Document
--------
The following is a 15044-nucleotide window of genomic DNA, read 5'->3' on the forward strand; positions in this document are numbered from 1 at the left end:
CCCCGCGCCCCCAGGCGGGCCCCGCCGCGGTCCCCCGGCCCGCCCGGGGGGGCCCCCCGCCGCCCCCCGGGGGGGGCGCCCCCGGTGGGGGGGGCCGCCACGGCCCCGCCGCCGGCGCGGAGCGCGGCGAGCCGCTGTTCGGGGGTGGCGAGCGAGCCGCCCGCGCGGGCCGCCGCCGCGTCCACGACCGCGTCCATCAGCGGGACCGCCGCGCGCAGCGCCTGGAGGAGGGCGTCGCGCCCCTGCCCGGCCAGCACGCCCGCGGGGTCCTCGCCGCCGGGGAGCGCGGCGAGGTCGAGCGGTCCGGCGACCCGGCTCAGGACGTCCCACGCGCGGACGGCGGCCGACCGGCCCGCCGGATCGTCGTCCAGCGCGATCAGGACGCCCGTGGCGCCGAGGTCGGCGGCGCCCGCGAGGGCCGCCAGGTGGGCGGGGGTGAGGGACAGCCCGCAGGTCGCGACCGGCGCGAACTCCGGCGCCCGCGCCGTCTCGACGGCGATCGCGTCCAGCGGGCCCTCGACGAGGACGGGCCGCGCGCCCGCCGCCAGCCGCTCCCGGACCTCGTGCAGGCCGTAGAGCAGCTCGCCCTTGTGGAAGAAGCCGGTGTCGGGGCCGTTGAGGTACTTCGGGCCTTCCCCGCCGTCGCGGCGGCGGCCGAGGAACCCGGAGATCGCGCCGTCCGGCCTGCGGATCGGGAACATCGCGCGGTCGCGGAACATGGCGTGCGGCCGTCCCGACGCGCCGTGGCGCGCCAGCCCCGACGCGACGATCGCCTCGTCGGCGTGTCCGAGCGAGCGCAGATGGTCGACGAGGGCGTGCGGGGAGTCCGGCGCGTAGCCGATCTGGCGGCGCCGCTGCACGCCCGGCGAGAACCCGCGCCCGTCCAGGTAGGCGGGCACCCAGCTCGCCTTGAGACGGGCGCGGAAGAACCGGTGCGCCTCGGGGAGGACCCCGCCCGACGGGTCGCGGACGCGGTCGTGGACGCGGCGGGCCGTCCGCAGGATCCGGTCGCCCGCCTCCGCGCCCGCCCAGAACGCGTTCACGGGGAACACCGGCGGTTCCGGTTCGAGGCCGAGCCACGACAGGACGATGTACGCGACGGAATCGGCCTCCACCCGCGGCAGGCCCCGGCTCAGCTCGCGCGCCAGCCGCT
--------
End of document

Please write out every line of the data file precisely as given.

The following is a 15044-nucleotide window of genomic DNA, read 5'->3' on the forward strand; positions in this document are numbered from 1 at the left end:
CCCCGCGCCCCCAGGCGGGCCCCGCCGCGGTCCCCCGGCCCGCCCGGGGGGGCCCCCCGCCGCCCCCCGGGGGGGGCGCCCCCGGTGGGGGGGGCCGCCACGGCCCCGCCGCCGGCGCGGAGCGCGGCGAGCCGCTGTTCGGGGGTGGCGAGCGAGCCGCCCGCGCGGGCCGCCGCCGCGTCCACGACCGCGTCCATCAGCGGGACCGCCGCGCGCAGCGCCTGGAGGAGGGCGTCGCGCCCCTGCCCGGCCAGCACGCCCGCGGGGTCCTCGCCGCCGGGGAGCGCGGCGAGGTCGAGCGGTCCGGCGACCCGGCTCAGGACGTCCCACGCGCGGACGGCGGCCGACCGGCCCGCCGGATCGTCGTCCAGCGCGATCAGGACGCCCGTGGCGCCGAGGTCGGCGGCGCCCGCGAGGGCCGCCAGGTGGGCGGGGGTGAGGGACAGCCCGCAGGTCGCGACCGGCGCGAACTCCGGCGCCCGCGCCGTCTCGACGGCGATCGCGTCCAGCGGGCCCTCGACGAGGACGGGCCGCGCGCCCGCCGCCAGCCGCTCCCGGACCTCGTGCAGGCCGTAGAGCAGCTCGCCCTTGTGGAAGAAGCCGGTGTCGGGGCCGTTGAGGTACTTCGGGCCTTCCCCGCCGTCGCGGCGGCGGCCGAGGAACCCGGAGATCGCGCCGTCCGGCCTGCGGATCGGGAACATCGCGCGGTCGCGGAACATGGCGTGCGGCCGTCCCGACGCGCCGTGGCGCGCCAGCCCCGACGCGACGATCGCCTCGTCGGCGTGTCCGAGCGAGCGCAGATGGTCGACGAGGGCGTGCGGGGAGTCCGGCGCGTAGCCGATCTGGCGGCGCCGCTGCACGCCCGGCGAGAACCCGCGCCCGTCCAGGTAGGCGGGCACCCAGCTCGCCTTGAGACGGGCGCGGAAGAACCGGTGCGCCTCGGGGAGGACCCCGCCCGACGGGTCGCGGACGCGGTCGTGGACGCGGCGGGCCGTCCGCAGGATCCGGTCGCCCGCCTCCGCGCCCGCCCAGAACGCGTTCACGGGGAACACCGGCGGTTCCGGTTCGAGGCCGAGCCACGACAGGACGATGTACGCGACGGAATCGGCCTCCACCCGCGGCAGGCCCCGGCTCAGCTCGCGCGCCAGCCGCT